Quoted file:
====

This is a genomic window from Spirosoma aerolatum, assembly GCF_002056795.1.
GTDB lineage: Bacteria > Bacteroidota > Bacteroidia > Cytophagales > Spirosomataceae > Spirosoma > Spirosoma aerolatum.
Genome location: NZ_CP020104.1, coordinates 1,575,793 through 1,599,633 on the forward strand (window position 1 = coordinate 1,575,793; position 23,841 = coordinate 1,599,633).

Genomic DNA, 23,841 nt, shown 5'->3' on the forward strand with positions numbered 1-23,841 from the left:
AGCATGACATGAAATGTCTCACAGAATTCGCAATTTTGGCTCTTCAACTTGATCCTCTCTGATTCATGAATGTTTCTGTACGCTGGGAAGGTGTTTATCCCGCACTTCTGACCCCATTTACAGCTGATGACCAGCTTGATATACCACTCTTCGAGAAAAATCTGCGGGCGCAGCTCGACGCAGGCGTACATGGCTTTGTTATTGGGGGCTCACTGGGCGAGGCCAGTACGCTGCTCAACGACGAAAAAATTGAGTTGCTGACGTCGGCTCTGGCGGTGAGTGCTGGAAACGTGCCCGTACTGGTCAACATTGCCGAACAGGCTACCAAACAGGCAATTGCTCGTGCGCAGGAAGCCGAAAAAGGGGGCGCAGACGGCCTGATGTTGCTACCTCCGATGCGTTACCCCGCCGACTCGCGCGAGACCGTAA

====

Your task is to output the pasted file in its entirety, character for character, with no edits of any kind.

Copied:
This is a genomic window from Spirosoma aerolatum, assembly GCF_002056795.1.
GTDB lineage: Bacteria > Bacteroidota > Bacteroidia > Cytophagales > Spirosomataceae > Spirosoma > Spirosoma aerolatum.
Genome location: NZ_CP020104.1, coordinates 1,575,793 through 1,599,633 on the forward strand (window position 1 = coordinate 1,575,793; position 23,841 = coordinate 1,599,633).

Genomic DNA, 23,841 nt, shown 5'->3' on the forward strand with positions numbered 1-23,841 from the left:
AGCATGACATGAAATGTCTCACAGAATTCGCAATTTTGGCTCTTCAACTTGATCCTCTCTGATTCATGAATGTTTCTGTACGCTGGGAAGGTGTTTATCCCGCACTTCTGACCCCATTTACAGCTGATGACCAGCTTGATATACCACTCTTCGAGAAAAATCTGCGGGCGCAGCTCGACGCAGGCGTACATGGCTTTGTTATTGGGGGCTCACTGGGCGAGGCCAGTACGCTGCTCAACGACGAAAAAATTGAGTTGCTGACGTCGGCTCTGGCGGTGAGTGCTGGAAACGTGCCCGTACTGGTCAACATTGCCGAACAGGCTACCAAACAGGCAATTGCTCGTGCGCAGGAAGCCGAAAAAGGGGGCGCAGACGGCCTGATGTTGCTACCTCCGATGCGTTACCCCGCCGACTCGCGCGAGACCGTAA